1. This site uses cookies. By continuing to use this site, you are agreeing to our use of cookies. Learn More.
  2. Hi Guest, welcome to the TES Community!

    Connect with like-minded professionals and have your say on the issues that matter to you.

    Don't forget to look at the how to guide.

    Dismiss Notice

Brilliant literacy lesson for a year 5 class

Discussion in 'English' started by KJFletcher, May 1, 2010.

  1. I have an interview in an outstanding school on Tuesday, and I need to teach an outstanding Literacy lesson to a Year 5 class.

    The class are between levels 3 to 5, and it needs to be differentiated.

    Other than that, I can teach what I like.

    I'm thinking of something to do with the election. Any ideas?
     
  2. I really like your idea of doing something related to the election. The only thing is that it would cry out for a debate as the main part of the lesson and I wouldn't be too sure about risking that with kids you don't know. How about focusing on an issue relevant to the children such as the abolition of SATs testing at KS2 which is also very current? Now, level 3 to level 5 is quite a big range. Differentiation is, as you rightly say, key to your success. I like to do a very simple starter activity which everyone can access. It is easiest if you do a handout for this incorporating pictures, colour if possible. Nice big, clear font of course (comic sans 14 plus) - one of the easiest things is to base it on up to three key words. Using picture cues/clues have a gap fill dictionary activity to get the definitions. Next get feedback and use this as a launch pad for a fairly short zappy class discussion. Move quickly on to the main activity - I would aim this at level 4 and up but have an extension activity to stretch the more able. OK what would the activity be? How about getting a range of views from the interested parties - a quote from a head, a teacher, a parent, a school governor, a few year 6 pupils, even a union representative, - the issue has been widely reported so presumably it won't be too difficult to source these. Print out the comments, print out the roles of the people who said them. Get the kids to match them up in table groups. You go round the tables offering encouragement and feeding in prompts which will give you a chance to see who your most able and least able students might be. Next you give them the answers so they can see who said what. Take a volunteer from each table to hotseat each role - but do it like a sort of David Dimbleby question time - have the kids, say five, in a row at the front of the class - each reads out the original view and says who they are e.g. "I have a son in year 6 and I am very worried that he won't be put in the right set when he goes to big school if they don't have his SATs results." The rest of the class have a chance to put their questions to the 'panel' but you have some fairly neutral questions up your sleeve to feed in if the kids don't respond - in fact you could have some 'plants' in the audience with a slip of paper with a question they can read out. I'm not sure what you do next - my creative juices have dried up. Maybe a secret ballot!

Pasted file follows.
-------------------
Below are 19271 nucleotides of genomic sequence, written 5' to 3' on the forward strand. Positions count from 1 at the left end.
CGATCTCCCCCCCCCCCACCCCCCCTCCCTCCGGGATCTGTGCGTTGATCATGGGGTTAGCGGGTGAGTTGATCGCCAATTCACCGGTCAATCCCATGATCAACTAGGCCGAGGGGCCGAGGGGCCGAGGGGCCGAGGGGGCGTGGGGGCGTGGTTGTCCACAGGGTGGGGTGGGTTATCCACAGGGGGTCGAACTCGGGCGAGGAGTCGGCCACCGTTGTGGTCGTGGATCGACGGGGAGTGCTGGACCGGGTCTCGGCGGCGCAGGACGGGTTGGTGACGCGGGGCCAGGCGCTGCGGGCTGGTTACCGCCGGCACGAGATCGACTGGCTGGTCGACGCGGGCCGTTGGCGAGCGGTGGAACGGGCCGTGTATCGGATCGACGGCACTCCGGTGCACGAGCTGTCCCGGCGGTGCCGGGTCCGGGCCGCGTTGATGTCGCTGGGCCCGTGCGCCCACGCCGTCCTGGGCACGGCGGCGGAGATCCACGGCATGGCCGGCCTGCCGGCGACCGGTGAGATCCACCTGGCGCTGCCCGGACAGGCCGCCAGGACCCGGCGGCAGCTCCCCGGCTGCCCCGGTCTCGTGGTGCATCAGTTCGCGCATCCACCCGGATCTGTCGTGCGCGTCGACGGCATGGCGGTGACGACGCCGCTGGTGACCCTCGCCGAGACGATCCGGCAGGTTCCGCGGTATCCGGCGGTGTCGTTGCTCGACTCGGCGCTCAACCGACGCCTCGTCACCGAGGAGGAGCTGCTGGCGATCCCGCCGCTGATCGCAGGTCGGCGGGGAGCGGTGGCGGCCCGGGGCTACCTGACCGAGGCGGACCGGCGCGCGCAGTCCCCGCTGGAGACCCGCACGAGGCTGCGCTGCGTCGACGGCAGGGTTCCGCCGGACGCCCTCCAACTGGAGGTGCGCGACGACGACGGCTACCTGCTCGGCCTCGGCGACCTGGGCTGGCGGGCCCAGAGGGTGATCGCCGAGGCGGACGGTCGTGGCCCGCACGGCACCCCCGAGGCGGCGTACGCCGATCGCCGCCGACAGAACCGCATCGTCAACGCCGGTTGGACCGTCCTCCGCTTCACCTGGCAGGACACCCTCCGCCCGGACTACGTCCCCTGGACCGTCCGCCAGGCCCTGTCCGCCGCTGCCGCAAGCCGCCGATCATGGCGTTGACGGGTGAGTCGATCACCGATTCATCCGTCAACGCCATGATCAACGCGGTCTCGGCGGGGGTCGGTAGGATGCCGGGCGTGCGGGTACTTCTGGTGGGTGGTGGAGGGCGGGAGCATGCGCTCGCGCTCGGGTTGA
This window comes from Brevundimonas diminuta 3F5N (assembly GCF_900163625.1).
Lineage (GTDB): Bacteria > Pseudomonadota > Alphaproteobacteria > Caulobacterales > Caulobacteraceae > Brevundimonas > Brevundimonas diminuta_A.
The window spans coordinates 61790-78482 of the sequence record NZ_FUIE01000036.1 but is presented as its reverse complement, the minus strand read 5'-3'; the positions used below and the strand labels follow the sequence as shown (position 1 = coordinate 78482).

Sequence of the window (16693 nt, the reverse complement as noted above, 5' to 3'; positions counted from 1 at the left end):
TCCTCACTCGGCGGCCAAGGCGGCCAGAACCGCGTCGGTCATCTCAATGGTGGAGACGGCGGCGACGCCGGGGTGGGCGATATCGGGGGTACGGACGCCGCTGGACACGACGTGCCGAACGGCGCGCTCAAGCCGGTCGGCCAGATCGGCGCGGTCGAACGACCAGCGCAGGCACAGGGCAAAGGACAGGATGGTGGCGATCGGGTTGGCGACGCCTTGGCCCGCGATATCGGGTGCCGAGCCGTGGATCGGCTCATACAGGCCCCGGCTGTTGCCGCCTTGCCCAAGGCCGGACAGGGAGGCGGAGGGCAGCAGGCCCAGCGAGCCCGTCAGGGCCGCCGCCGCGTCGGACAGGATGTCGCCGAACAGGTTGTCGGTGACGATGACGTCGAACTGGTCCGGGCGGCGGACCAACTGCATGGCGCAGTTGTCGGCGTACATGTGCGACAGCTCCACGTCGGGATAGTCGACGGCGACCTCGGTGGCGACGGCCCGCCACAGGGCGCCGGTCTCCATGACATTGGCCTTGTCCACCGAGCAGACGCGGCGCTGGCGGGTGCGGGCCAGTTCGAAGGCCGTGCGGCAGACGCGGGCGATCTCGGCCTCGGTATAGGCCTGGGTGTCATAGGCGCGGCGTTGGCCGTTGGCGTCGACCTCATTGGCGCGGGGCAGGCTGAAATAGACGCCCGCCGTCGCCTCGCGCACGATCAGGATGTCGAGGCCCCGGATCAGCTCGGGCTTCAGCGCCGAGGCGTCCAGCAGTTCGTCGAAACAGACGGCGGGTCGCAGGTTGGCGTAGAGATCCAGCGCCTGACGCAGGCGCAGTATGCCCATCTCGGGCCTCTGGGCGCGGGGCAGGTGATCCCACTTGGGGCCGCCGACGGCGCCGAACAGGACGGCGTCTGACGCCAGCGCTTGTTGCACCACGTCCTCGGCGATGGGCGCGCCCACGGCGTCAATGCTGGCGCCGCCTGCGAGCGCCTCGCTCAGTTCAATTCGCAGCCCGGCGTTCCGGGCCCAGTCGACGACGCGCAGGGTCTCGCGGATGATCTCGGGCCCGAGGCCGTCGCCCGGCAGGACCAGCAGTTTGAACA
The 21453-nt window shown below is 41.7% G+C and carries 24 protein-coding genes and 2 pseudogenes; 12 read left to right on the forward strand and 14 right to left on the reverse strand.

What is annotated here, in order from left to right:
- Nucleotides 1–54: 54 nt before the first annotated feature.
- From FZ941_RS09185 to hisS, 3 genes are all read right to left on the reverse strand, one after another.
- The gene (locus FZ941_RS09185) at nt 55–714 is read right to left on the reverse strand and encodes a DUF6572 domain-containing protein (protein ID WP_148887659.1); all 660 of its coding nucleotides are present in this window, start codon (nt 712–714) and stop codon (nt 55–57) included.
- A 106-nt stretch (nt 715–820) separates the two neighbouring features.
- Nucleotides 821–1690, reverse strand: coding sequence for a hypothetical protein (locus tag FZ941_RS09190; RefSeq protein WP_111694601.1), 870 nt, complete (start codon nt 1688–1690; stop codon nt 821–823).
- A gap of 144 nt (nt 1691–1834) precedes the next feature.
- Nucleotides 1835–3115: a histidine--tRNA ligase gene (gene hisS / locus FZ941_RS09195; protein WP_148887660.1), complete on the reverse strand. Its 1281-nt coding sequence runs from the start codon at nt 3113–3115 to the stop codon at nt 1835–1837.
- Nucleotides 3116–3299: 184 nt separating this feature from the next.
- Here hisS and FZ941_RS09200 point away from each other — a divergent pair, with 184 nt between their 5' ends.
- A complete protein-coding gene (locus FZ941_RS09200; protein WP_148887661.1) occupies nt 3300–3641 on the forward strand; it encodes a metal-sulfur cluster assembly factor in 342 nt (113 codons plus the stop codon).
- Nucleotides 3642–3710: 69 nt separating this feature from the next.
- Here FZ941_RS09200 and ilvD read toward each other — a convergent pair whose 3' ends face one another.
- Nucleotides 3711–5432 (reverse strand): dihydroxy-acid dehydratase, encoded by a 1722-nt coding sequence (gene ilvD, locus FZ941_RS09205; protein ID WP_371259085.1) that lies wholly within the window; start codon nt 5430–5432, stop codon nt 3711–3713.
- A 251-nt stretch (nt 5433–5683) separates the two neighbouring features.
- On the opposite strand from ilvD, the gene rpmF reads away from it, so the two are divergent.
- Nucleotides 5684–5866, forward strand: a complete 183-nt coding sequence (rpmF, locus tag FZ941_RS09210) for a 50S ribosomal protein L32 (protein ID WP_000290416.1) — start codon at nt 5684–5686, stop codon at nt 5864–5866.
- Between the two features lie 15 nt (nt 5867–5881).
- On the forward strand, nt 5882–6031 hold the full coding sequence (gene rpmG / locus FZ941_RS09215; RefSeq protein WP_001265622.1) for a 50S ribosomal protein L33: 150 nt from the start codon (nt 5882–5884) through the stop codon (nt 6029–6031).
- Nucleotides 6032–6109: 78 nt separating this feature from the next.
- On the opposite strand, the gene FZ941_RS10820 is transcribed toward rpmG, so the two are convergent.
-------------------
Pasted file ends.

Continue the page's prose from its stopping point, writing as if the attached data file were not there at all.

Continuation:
3. "If I ruled the world."
    What would you do to make the world a nicer place?
    You need to do a bit of pump priming to ensure you don't get unacceptable suggestions.

     
  4. Rubbish. A two level range is a fairly typical range within any class.
    Have you never heard of bell curve distribution?!

     
  5. To answer OP, what are YOUR ideas for YOUR job interview lesson? You must have some?
     
  6. ed_ant2002 - I didn't think we were discussing bell curve distribution. The interviewee specifically needs to show differentiation. I repeat, certainly in terms of literacy, level 3 to level 5 is quite a big range. I was not expressing surprise, merely stating a fact. However, since you mention it, yes, it is typical which is why they want to see it taken into account during an interview lesson, I presume.
    Good luck, OP!
     
  7. I do have some, but the last time I taught year 5 was on my very first teaching practice, and so it's not really relevant.

    I would have liked to do speaking and listening activities, but I'm worried about the lack of differentiation. I thought of maybe doing persuassive writing as part of the election campaign idea, then having a class poll.

    Thanks, that's a really good idea. I can't interview the real head and teachers, though, as my interview is on Tuesday morning!

     
  8. OK - well, we've got planetx's 'if I ruled the world' - translate that as 'if I were prime minister' - now you have to be a bit careful about political bias - nothing too controversial. So realistically you are going to focus on a number of issues. If you gave them the persuasive writing exercise based on them selecting from a (small) list of relevant issues - have them do the old spidergram of persuasive writing/speaking techniques - repetition, flattery, exaggeration, statistics ...............etc. with an example of each. Then you could do your class poll and voila, hey presto, sorted!
     

Share This Page